Origin of shut

before 1000; Middle English s(c)hutten, s(c)hetten, s(c)hitten Old English scyttan “to bolt (a door)”; akin to shoot1
Related formshalf-shut, adjectivere·shut, verb, re·shut, re·shut·ting.un·shut, adjective

Synonyms for shut

Synonym study

1. See close.

Antonyms for shut

1. open.
Dictionary.com Unabridged Based on the Random House Unabridged Dictionary, © Random House, Inc. 2019

Examples from the Web for shut

Contemporary Examples of shut

Historical Examples of shut

  • What is the use of a beautiful face, if one must be shut up in her own apartment for ever?

    Philothea

    Lydia Maria Child

  • It's a pity you ain't got some one to shut down on you that way.

    The Spenders

    Harry Leon Wilson

  • Harriet had not "gone into her closet and shut the door" for nothing.

  • If criticism of this kind is prohibited the doors of the House might as well be shut.

    The Grand Old Man

    Richard B. Cook

  • I must make it clear to myself that He does not shut me out of His heart because I am guilty of sins.



British Dictionary definitions for shut

shut

verb shuts, shutting or shut

to move (something) so as to cover an aperture; closeto shut a door
to close (something) by bringing together the partsto shut a book
(tr often foll by up) to close or lock the doors ofto shut up a house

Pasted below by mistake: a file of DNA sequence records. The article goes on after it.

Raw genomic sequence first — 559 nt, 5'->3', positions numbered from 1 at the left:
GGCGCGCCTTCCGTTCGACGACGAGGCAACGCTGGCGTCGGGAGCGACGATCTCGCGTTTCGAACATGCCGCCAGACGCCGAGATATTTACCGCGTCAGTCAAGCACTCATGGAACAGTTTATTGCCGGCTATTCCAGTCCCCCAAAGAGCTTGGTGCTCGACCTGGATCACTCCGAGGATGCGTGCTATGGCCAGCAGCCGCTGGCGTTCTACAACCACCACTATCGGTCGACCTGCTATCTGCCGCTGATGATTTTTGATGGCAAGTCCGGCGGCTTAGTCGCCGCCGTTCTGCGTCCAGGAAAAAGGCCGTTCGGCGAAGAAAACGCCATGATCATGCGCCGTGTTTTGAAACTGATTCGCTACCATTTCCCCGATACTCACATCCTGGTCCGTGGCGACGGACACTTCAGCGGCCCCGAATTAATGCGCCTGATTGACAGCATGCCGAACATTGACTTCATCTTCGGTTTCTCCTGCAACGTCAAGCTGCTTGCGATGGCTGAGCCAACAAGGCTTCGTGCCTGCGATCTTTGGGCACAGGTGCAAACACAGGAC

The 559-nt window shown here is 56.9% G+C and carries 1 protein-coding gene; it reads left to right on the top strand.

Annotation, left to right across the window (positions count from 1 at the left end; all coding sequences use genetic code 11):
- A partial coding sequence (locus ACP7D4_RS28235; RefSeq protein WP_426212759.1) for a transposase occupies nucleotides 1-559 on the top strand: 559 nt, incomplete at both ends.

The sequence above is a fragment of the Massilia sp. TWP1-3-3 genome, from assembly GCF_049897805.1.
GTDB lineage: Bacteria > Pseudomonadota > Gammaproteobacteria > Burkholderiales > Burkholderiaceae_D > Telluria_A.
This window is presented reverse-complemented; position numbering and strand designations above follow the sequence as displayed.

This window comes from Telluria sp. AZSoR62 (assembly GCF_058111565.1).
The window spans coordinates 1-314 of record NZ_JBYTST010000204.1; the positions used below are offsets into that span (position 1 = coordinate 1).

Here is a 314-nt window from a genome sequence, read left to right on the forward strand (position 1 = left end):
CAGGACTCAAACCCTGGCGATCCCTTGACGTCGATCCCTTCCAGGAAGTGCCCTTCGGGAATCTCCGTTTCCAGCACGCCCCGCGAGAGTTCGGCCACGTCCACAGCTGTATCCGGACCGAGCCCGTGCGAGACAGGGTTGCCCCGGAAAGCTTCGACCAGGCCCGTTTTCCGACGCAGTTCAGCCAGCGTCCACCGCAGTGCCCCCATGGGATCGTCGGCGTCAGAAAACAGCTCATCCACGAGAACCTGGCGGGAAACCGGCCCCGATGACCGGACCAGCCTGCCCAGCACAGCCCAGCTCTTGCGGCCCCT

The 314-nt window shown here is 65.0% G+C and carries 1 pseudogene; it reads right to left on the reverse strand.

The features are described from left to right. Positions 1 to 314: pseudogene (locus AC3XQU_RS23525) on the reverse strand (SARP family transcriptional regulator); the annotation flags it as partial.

(tr; foll by in, out, etc) to confine, enclose, or excludeto shut a child in a room
(tr) to prevent (a business, etc) from operating
shut one's eyes to to ignore deliberately
shut the door on
  1. to refuse to think about
  2. to render impossible

adjective

closed or fastened

noun

the act or time of shutting
the line along which pieces of metal are welded
get shut of or get shot of slang to get rid of

Word Origin for shut

Old English scyttan; related to Old Frisian sketta to shut in, Middle Dutch schutten to obstruct
Collins English Dictionary - Complete & Unabridged 2012 Digital Edition © William Collins Sons & Co. Ltd. 1979, 1986 © HarperCollins Publishers 1998, 2000, 2003, 2005, 2006, 2007, 2009, 2012

Word Origin and History for shut
v.

Old English scyttan "to put (a bolt) in place so as to fasten a door or gate, bolt, shut to; discharge, pay off," from West Germanic *skutjan (cf. Old Frisian schetta, Middle Dutch schutten "to shut, shut up, obstruct"), from PIE *skeud- "to shoot, chase, throw" (see shoot (v.)). Related: Shutting.

Meaning "to close by folding or bringing together" is from mid-14c. Meaning "prevent ingress and egress" is from mid-14c. Sense of "to set (someone) free (from)" (c.1500) is obsolete except in dialectal phrases such as to get shut of. To shut (one's) mouth "desist from speaking" is recorded from mid-14c.

Online Etymology Dictionary, © 2010 Douglas Harper

Idioms and Phrases with shut

shut

In addition to the idioms beginning with shut

  • shut down
  • shut off
  • shut one's eyes to
  • shut out
  • shut the door
  • shut up

also see:

  • close (shut) down
  • close (shut) one's eyes to
  • close (shut) the door on
  • keep one's mouth shut
  • open and shut case
  • put up or shut up
The American Heritage® Idioms Dictionary Copyright © 2002, 2001, 1995 by Houghton Mifflin Harcourt Publishing Company. Published by Houghton Mifflin Harcourt Publishing Company.